Water Man Spouts

Friday, July 18, 2008

"The Taking of Thought"

"The situation in Vietnam presents us with our most urgent problem today in the field of foreign affairs. But the Vietnam problem is only the most vivid expression of a deeper crisis in American foreign policy. The roots of this deeper crisis lie not in the malevolence of men but in the obsolescence of ideas.

"For we live in a time when the velocity of history is greater than ever before. The world has changed more in the last hundred years than it did in the thousand years preceding. The transformations wrought by science and technology have acquired a cumulative momentum and exponential effect. One consequence is that perceptions of reality become obsolete with new and disconcerting rapidity. This would be all right, if the way we perceive reality changed as reality itself changes. But, as we all know, it doesn’t. Our perceptions of reality are crystallized in a collection of stereotypes; and people become so fond of the stereotypes, so much at home with them, that they stop looking at actuality. In this way they protect themselves from the most painful of human necessities, which is, of course, the taking of thought.

"The rapidity with which reality outstrips our perception of reality is an underlying source of our troubles with foreign policy. I do not suggest that, if our perceptions were kept up to date, this would solve all of our problems, because many of the great problems of the world are in their nature insoluble. But I am sure that we cannot make much sense at all in the world as long as we continue to base policy on anachronism. We must be forever vigilant to prevent transient strategies from turning into cherished and permanent verities.

"Thus the ideas which dominate our foreign policy today were largely shaped by a very different world – a world threatened by massive, unitary, centralized movements of military aggression and social fanaticism: Adolf Hitler and Nazism in the thirties, Josef Stalin and Communism in the forties and early fifties. These ideas were admirably suited for this world and admirably achieved their objectives. They reflected a great and challenging time in world history, and the men who grew up in that time and acquired those ideas quite naturally find it hard to relinquish them. Yet the world itself has changed drastically – and this fact surely demands the review, if not the revision, of the presuppositions of our policy."
--Arthur M. Schlesinger, Jr.; The Bitter Heritage; March 8, 1967.

The 2008 presidential election contest between John McCain and Brack Obama provides a stark contrast between the "old" and the "new." No election since 1960’s Kennedy vs Nixon has presented the nation with such an obvious choice between the stale policies of the republican party, and the democratic party’s ability to lead us into a New Frontier.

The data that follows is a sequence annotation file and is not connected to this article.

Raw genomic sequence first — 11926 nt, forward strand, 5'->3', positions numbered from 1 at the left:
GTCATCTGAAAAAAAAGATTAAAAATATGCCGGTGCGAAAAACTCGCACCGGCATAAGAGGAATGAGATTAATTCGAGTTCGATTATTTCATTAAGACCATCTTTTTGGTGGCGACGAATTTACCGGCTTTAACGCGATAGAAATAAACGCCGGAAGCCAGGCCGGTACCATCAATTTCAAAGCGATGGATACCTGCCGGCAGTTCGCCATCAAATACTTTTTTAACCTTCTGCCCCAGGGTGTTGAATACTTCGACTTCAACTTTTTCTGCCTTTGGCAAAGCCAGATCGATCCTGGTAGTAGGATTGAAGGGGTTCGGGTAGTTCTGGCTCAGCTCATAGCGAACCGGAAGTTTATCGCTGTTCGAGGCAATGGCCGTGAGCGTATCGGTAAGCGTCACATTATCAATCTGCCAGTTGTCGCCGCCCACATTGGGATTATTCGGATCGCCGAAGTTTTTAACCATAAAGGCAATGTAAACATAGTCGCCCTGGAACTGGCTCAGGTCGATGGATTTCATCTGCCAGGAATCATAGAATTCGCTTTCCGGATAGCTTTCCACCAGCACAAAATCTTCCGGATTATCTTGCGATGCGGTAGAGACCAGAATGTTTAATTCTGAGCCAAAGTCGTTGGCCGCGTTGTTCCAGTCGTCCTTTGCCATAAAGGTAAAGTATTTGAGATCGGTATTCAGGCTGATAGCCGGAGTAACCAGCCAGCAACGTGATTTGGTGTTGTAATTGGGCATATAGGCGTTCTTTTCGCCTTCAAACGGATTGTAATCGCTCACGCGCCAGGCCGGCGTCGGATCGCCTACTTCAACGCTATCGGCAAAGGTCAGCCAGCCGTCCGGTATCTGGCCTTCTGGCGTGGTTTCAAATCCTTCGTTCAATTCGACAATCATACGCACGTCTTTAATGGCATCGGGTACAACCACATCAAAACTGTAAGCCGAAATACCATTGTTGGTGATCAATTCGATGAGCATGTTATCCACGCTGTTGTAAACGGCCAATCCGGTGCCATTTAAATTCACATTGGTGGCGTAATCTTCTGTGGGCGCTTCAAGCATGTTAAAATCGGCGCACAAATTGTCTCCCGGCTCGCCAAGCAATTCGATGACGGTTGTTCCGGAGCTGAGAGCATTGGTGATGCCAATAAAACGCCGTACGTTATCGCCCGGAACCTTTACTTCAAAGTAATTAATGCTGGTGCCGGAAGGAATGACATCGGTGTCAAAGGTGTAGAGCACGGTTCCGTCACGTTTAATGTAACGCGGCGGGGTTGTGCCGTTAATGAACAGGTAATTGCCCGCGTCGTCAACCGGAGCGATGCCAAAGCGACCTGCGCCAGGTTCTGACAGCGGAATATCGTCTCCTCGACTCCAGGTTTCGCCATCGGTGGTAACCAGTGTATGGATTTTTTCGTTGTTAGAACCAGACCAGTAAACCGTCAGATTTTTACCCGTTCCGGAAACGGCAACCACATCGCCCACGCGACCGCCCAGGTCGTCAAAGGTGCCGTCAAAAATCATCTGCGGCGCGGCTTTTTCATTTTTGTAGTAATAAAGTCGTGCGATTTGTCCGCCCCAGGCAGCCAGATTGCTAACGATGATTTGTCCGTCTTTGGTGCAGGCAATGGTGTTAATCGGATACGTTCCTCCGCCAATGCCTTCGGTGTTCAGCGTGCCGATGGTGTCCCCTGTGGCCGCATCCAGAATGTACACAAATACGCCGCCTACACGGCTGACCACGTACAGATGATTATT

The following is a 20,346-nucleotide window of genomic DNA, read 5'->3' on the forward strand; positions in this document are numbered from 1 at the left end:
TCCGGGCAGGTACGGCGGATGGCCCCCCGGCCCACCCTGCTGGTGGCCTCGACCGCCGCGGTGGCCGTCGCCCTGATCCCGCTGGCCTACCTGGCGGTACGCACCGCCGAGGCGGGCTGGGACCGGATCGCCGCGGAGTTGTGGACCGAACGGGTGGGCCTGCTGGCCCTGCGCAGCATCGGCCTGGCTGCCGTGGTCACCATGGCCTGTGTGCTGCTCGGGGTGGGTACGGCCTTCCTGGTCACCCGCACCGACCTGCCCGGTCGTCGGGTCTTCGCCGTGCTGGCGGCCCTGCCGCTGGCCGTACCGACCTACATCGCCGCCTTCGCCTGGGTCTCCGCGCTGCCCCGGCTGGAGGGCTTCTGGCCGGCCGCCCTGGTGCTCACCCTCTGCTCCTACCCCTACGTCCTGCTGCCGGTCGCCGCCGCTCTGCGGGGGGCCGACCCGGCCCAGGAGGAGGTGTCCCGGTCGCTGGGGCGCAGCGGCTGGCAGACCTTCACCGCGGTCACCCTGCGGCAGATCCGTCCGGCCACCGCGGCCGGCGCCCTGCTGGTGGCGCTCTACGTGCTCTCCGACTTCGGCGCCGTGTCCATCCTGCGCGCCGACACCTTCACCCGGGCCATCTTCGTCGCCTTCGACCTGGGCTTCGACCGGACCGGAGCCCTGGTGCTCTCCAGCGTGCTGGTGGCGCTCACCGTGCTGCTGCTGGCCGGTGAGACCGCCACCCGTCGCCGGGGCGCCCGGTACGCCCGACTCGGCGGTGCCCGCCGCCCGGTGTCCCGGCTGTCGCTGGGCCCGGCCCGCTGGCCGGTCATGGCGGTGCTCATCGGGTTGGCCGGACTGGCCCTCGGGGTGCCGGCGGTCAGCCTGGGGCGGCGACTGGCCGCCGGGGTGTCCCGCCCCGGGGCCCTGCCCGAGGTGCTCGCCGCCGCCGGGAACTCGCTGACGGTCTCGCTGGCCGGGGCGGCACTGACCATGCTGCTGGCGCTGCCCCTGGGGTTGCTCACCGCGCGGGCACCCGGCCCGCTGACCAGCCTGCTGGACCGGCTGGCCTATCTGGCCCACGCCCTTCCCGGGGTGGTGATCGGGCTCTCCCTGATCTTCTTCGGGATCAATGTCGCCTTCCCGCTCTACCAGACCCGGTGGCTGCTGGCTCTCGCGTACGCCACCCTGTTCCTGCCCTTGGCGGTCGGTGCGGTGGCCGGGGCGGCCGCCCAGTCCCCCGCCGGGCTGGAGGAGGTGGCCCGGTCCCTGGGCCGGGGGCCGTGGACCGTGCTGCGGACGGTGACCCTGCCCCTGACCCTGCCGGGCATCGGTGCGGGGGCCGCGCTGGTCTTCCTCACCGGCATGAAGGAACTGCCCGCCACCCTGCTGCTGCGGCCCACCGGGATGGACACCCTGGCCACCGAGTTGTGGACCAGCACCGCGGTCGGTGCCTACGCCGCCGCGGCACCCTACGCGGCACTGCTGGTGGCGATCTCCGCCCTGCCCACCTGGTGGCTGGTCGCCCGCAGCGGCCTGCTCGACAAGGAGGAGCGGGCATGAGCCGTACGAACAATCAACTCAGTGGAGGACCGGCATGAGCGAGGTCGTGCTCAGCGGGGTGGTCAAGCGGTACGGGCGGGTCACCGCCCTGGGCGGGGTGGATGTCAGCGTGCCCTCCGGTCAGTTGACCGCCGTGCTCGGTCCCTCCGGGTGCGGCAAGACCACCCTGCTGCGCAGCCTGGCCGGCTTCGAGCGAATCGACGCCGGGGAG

The American public is beginning to recognize the differences between the two candidates as we move towards the national conventions. John McCain comes across as a captive of the Bush-Cheney failed policies, who advocates continuing the war of occupation in Iraq for "a hundred, maybe a thousand years," and "more wars, my friends."

His strongest campaign tactic will be commercials – which have already started – that attempt to portray him in a manner that the candidate himself can not live up to in his personal appearances. At the time that Schlesinger was saying the country needed to change its way of thinking, there were commercials showing the "new Nixon." Yet no single question better summed up Nixon’s career than "would you buy a used car from this man?"

Our goal as grass roots activists is to ask the country if they would buy a used candidate from the republican party?

In 1960, history was made when the public saw John Kennedy debating Richard Nixon. Kennedy looked young, confident, attractive, and prepared to lead this country into the future. Nixon looked unattractive, hesitant, and untrustworthy.

This fall, when Barack Obama participates in the presidential debates with John McCain, there will be similar images. Our job during the summer months is to prepare the public for seeing the differences between the two candidates. We know that the public is thirsty for change: we need to keep presenting Obama as a fresh, cool, clear glass of sparkling water, and John McCain as an old, stale drink in a dirty republican cup.


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